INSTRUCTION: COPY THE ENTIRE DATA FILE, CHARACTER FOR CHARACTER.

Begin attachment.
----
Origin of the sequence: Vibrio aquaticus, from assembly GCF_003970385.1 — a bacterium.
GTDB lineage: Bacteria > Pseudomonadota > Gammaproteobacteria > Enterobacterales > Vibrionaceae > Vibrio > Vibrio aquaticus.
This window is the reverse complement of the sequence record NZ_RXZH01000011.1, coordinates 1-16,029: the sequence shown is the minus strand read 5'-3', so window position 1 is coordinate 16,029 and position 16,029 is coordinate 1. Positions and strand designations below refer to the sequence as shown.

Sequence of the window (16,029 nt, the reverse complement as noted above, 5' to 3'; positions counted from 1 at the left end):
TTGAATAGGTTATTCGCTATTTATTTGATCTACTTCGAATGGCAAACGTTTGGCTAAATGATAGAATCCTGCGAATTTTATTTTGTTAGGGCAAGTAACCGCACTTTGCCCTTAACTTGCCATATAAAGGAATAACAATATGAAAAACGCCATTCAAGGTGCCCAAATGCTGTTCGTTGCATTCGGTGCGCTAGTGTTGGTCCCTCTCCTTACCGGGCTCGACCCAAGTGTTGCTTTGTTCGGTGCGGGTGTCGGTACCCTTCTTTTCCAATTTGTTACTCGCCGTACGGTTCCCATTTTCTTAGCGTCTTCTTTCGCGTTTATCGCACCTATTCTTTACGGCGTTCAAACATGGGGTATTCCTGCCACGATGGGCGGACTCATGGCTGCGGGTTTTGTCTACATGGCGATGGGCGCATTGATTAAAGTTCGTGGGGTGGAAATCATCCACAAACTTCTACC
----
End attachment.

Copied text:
Origin of the sequence: Vibrio aquaticus, from assembly GCF_003970385.1 — a bacterium.
GTDB lineage: Bacteria > Pseudomonadota > Gammaproteobacteria > Enterobacterales > Vibrionaceae > Vibrio > Vibrio aquaticus.
This window is the reverse complement of the sequence record NZ_RXZH01000011.1, coordinates 1-16,029: the sequence shown is the minus strand read 5'-3', so window position 1 is coordinate 16,029 and position 16,029 is coordinate 1. Positions and strand designations below refer to the sequence as shown.

Sequence of the window (16,029 nt, the reverse complement as noted above, 5' to 3'; positions counted from 1 at the left end):
TTGAATAGGTTATTCGCTATTTATTTGATCTACTTCGAATGGCAAACGTTTGGCTAAATGATAGAATCCTGCGAATTTTATTTTGTTAGGGCAAGTAACCGCACTTTGCCCTTAACTTGCCATATAAAGGAATAACAATATGAAAAACGCCATTCAAGGTGCCCAAATGCTGTTCGTTGCATTCGGTGCGCTAGTGTTGGTCCCTCTCCTTACCGGGCTCGACCCAAGTGTTGCTTTGTTCGGTGCGGGTGTCGGTACCCTTCTTTTCCAATTTGTTACTCGCCGTACGGTTCCCATTTTCTTAGCGTCTTCTTTCGCGTTTATCGCACCTATTCTTTACGGCGTTCAAACATGGGGTATTCCTGCCACGATGGGCGGACTCATGGCTGCGGGTTTTGTCTACATGGCGATGGGCGCATTGATTAAAGTTCGTGGGGTGGAAATCATCCACAAACTTCTACC